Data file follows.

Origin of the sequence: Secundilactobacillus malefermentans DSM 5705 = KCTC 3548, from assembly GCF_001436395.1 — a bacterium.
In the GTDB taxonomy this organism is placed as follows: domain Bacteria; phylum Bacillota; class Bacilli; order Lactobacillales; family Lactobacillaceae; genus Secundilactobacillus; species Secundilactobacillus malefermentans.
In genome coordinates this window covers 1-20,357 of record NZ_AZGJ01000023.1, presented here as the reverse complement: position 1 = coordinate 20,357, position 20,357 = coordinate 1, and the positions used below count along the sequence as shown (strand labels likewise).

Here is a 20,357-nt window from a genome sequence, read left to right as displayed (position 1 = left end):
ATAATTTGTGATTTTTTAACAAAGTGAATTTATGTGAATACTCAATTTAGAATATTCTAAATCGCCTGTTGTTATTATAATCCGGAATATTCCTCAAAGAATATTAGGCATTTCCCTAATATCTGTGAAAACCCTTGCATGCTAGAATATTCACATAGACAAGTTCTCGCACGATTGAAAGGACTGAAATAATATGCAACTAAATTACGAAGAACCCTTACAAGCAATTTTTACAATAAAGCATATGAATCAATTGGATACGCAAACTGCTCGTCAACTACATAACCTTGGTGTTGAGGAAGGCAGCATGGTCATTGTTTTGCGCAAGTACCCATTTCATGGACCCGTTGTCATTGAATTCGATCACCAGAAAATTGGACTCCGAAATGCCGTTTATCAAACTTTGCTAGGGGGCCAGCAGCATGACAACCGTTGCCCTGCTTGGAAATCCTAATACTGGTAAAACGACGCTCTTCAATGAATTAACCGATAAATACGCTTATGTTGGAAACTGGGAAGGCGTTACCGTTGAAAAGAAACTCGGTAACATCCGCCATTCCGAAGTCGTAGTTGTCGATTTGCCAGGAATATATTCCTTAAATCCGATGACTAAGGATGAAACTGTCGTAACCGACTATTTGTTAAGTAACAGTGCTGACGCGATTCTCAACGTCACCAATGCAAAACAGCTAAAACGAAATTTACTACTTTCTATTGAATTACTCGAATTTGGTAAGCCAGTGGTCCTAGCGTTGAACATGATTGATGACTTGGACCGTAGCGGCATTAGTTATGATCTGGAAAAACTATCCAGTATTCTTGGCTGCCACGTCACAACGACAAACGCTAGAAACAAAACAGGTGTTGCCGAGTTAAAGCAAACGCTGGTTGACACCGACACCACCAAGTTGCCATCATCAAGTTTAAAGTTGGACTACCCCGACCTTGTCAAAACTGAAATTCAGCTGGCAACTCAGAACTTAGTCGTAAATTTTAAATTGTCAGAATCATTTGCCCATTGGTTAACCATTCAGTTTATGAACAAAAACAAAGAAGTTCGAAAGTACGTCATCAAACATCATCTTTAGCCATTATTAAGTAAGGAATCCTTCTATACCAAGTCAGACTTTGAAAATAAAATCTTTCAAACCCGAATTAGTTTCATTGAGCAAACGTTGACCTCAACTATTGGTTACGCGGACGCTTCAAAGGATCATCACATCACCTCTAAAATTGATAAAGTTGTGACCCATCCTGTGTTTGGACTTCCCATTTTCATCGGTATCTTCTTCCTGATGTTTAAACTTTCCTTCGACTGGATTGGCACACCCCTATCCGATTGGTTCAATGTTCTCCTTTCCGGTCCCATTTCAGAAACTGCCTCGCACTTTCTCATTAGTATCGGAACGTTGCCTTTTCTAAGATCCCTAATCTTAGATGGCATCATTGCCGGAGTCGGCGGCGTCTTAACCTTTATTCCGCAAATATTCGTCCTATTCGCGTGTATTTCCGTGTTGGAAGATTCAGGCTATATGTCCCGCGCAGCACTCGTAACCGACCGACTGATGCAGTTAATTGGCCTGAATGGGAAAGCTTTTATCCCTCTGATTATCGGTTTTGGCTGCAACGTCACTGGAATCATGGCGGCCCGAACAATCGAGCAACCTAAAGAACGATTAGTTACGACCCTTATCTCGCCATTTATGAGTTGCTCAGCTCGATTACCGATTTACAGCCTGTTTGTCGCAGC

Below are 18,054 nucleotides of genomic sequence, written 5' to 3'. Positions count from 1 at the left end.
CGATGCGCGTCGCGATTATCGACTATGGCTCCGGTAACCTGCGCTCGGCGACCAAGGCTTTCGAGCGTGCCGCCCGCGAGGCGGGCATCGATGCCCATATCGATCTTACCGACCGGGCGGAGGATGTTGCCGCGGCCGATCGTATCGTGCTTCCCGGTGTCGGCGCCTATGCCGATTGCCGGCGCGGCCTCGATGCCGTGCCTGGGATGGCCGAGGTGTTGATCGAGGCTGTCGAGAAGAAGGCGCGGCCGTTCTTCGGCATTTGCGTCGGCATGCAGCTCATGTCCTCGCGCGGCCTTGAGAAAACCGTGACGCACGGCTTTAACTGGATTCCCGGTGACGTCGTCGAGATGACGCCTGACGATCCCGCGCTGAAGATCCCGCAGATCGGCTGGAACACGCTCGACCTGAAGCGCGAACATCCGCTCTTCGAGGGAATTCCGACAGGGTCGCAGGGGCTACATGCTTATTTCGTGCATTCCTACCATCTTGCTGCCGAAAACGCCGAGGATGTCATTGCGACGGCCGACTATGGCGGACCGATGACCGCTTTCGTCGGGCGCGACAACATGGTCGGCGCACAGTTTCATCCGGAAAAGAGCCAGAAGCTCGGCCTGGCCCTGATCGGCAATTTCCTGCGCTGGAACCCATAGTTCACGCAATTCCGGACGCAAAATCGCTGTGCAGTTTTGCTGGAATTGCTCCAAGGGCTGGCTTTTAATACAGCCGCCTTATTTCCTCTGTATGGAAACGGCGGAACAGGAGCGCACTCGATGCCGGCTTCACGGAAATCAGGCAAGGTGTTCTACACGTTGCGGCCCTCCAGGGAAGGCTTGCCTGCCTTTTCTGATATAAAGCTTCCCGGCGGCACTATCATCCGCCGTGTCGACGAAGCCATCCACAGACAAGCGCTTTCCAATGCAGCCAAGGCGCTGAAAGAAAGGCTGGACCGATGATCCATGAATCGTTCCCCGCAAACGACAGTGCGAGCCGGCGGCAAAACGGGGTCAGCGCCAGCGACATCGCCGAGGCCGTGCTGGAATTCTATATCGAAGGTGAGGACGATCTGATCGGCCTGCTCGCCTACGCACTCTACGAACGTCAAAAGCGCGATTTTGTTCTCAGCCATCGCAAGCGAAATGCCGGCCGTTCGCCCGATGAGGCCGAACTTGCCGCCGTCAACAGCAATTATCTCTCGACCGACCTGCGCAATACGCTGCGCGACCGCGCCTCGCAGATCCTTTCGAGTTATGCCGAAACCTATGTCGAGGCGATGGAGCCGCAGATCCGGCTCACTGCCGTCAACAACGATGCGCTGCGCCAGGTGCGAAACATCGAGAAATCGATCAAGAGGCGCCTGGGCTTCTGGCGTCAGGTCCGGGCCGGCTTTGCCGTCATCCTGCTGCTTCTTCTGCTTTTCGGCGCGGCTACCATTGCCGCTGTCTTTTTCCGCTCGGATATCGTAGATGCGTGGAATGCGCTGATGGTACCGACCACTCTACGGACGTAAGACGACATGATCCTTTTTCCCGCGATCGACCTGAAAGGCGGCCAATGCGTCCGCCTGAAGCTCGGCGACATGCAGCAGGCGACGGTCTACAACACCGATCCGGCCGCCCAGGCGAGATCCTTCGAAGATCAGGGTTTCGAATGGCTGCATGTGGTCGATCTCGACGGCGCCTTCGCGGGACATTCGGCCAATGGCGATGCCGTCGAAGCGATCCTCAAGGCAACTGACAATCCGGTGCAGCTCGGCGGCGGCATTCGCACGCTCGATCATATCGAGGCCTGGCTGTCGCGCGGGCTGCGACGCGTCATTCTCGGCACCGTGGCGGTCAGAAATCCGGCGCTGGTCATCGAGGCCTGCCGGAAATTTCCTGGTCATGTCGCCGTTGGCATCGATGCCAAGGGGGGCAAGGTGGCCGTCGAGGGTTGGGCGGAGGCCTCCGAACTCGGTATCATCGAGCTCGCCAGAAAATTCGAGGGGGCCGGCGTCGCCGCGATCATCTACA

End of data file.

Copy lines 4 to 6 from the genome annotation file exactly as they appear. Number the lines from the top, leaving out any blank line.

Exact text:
Here is a 20,357-nt window from a genome sequence, read left to right as displayed (position 1 = left end):
ATAATTTGTGATTTTTTAACAAAGTGAATTTATGTGAATACTCAATTTAGAATATTCTAAATCGCCTGTTGTTATTATAATCCGGAATATTCCTCAAAGAATATTAGGCATTTCCCTAATATCTGTGAAAACCCTTGCATGCTAGAATATTCACATAGACAAGTTCTCGCACGATTGAAAGGACTGAAATAATATGCAACTAAATTACGAAGAACCCTTACAAGCAATTTTTACAATAAAGCATATGAATCAATTGGATACGCAAACTGCTCGTCAACTACATAACCTTGGTGTTGAGGAAGGCAGCATGGTCATTGTTTTGCGCAAGTACCCATTTCATGGACCCGTTGTCATTGAATTCGATCACCAGAAAATTGGACTCCGAAATGCCGTTTATCAAACTTTGCTAGGGGGCCAGCAGCATGACAACCGTTGCCCTGCTTGGAAATCCTAATACTGGTAAAACGACGCTCTTCAATGAATTAACCGATAAATACGCTTATGTTGGAAACTGGGAAGGCGTTACCGTTGAAAAGAAACTCGGTAACATCCGCCATTCCGAAGTCGTAGTTGTCGATTTGCCAGGAATATATTCCTTAAATCCGATGACTAAGGATGAAACTGTCGTAACCGACTATTTGTTAAGTAACAGTGCTGACGCGATTCTCAACGTCACCAATGCAAAACAGCTAAAACGAAATTTACTACTTTCTATTGAATTACTCGAATTTGGTAAGCCAGTGGTCCTAGCGTTGAACATGATTGATGACTTGGACCGTAGCGGCATTAGTTATGATCTGGAAAAACTATCCAGTATTCTTGGCTGCCACGTCACAACGACAAACGCTAGAAACAAAACAGGTGTTGCCGAGTTAAAGCAAACGCTGGTTGACACCGACACCACCAAGTTGCCATCATCAAGTTTAAAGTTGGACTACCCCGACCTTGTCAAAACTGAAATTCAGCTGGCAACTCAGAACTTAGTCGTAAATTTTAAATTGTCAGAATCATTTGCCCATTGGTTAACCATTCAGTTTATGAACAAAAACAAAGAAGTTCGAAAGTACGTCATCAAACATCATCTTTAGCCATTATTAAGTAAGGAATCCTTCTATACCAAGTCAGACTTTGAAAATAAAATCTTTCAAACCCGAATTAGTTTCATTGAGCAAACGTTGACCTCAACTATTGGTTACGCGGACGCTTCAAAGGATCATCACATCACCTCTAAAATTGATAAAGTTGTGACCCATCCTGTGTTTGGACTTCCCATTTTCATCGGTATCTTCTTCCTGATGTTTAAACTTTCCTTCGACTGGATTGGCACACCCCTATCCGATTGGTTCAATGTTCTCCTTTCCGGTCCCATTTCAGAAACTGCCTCGCACTTTCTCATTAGTATCGGAACGTTGCCTTTTCTAAGATCCCTAATCTTAGATGGCATCATTGCCGGAGTCGGCGGCGTCTTAACCTTTATTCCGCAAATATTCGTCCTATTCGCGTGTATTTCCGTGTTGGAAGATTCAGGCTATATGTCCCGCGCAGCACTCGTAACCGACCGACTGATGCAGTTAATTGGCCTGAATGGGAAAGCTTTTATCCCTCTGATTATCGGTTTTGGCTGCAACGTCACTGGAATCATGGCGGCCCGAACAATCGAGCAACCTAAAGAACGATTAGTTACGACCCTTATCTCGCCATTTATGAGTTGCTCAGCTCGATTACCGATTTACAGCCTGTTTGTCGCAGC

Below are 18,054 nucleotides of genomic sequence, written 5' to 3'. Positions count from 1 at the left end.